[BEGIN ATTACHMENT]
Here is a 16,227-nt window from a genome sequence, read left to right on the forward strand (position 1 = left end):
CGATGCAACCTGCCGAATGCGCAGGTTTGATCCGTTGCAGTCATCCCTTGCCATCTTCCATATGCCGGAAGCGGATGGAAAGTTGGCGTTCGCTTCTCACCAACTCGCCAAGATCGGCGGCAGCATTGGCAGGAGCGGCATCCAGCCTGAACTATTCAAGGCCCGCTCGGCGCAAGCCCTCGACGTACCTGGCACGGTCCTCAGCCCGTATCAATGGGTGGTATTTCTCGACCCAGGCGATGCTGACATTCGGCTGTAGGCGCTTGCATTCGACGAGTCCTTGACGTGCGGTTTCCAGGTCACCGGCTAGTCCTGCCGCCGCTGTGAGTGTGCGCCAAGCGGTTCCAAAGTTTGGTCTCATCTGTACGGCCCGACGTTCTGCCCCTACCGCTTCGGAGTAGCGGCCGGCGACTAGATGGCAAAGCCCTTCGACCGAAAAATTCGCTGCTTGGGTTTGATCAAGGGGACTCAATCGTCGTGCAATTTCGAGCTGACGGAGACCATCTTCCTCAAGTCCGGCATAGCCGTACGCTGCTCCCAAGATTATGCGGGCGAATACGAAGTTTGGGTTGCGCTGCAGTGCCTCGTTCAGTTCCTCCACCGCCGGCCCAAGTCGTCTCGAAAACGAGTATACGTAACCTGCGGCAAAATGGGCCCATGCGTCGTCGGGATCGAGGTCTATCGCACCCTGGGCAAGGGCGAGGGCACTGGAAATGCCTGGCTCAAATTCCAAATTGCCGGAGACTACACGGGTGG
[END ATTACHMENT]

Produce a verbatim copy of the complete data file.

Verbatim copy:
Here is a 16,227-nt window from a genome sequence, read left to right on the forward strand (position 1 = left end):
CGATGCAACCTGCCGAATGCGCAGGTTTGATCCGTTGCAGTCATCCCTTGCCATCTTCCATATGCCGGAAGCGGATGGAAAGTTGGCGTTCGCTTCTCACCAACTCGCCAAGATCGGCGGCAGCATTGGCAGGAGCGGCATCCAGCCTGAACTATTCAAGGCCCGCTCGGCGCAAGCCCTCGACGTACCTGGCACGGTCCTCAGCCCGTATCAATGGGTGGTATTTCTCGACCCAGGCGATGCTGACATTCGGCTGTAGGCGCTTGCATTCGACGAGTCCTTGACGTGCGGTTTCCAGGTCACCGGCTAGTCCTGCCGCCGCTGTGAGTGTGCGCCAAGCGGTTCCAAAGTTTGGTCTCATCTGTACGGCCCGACGTTCTGCCCCTACCGCTTCGGAGTAGCGGCCGGCGACTAGATGGCAAAGCCCTTCGACCGAAAAATTCGCTGCTTGGGTTTGATCAAGGGGACTCAATCGTCGTGCAATTTCGAGCTGACGGAGACCATCTTCCTCAAGTCCGGCATAGCCGTACGCTGCTCCCAAGATTATGCGGGCGAATACGAAGTTTGGGTTGCGCTGCAGTGCCTCGTTCAGTTCCTCCACCGCCGGCCCAAGTCGTCTCGAAAACGAGTATACGTAACCTGCGGCAAAATGGGCCCATGCGTCGTCGGGATCGAGGTCTATCGCACCCTGGGCAAGGGCGAGGGCACTGGAAATGCCTGGCTCAAATTCCAAATTGCCGGAGACTACACGGGTGG